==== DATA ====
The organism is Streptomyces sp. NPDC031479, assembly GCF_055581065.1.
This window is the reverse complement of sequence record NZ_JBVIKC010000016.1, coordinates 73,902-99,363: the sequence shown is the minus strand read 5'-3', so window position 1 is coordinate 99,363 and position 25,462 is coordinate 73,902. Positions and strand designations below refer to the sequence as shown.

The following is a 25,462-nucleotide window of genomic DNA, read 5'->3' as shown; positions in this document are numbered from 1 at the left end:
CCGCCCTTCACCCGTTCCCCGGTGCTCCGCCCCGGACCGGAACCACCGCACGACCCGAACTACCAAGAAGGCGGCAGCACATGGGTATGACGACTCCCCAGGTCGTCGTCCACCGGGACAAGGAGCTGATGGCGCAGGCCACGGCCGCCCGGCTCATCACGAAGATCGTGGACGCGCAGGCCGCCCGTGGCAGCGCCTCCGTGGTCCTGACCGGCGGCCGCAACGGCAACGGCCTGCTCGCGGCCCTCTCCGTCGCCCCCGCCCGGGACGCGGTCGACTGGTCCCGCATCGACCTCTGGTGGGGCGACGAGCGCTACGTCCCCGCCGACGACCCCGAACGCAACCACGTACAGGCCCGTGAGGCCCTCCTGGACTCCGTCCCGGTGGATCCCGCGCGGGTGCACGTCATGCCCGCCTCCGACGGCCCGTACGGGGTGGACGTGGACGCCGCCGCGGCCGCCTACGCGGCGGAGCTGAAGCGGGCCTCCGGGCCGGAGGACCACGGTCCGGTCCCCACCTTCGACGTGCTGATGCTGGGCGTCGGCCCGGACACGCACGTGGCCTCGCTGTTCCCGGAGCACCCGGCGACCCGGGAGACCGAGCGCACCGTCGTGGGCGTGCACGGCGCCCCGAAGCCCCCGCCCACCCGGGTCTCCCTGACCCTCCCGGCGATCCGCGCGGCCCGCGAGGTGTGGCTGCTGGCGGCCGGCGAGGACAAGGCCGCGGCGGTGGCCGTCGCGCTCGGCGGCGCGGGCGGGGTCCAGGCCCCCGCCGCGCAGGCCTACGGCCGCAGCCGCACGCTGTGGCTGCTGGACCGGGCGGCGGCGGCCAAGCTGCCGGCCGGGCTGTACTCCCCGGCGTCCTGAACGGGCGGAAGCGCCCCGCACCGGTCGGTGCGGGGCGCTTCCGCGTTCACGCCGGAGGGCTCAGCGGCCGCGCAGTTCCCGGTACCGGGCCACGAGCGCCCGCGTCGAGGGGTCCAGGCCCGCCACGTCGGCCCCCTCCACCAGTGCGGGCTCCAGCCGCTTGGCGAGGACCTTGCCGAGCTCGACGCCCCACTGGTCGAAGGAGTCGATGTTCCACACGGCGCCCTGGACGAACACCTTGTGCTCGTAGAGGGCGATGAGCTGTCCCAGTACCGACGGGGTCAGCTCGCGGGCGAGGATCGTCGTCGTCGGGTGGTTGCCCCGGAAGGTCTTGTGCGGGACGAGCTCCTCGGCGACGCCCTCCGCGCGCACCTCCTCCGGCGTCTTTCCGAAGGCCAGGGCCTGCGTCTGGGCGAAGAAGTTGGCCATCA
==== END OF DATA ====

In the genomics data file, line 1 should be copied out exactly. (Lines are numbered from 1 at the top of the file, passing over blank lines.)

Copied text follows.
The organism is Streptomyces sp. NPDC031479, assembly GCF_055581065.1.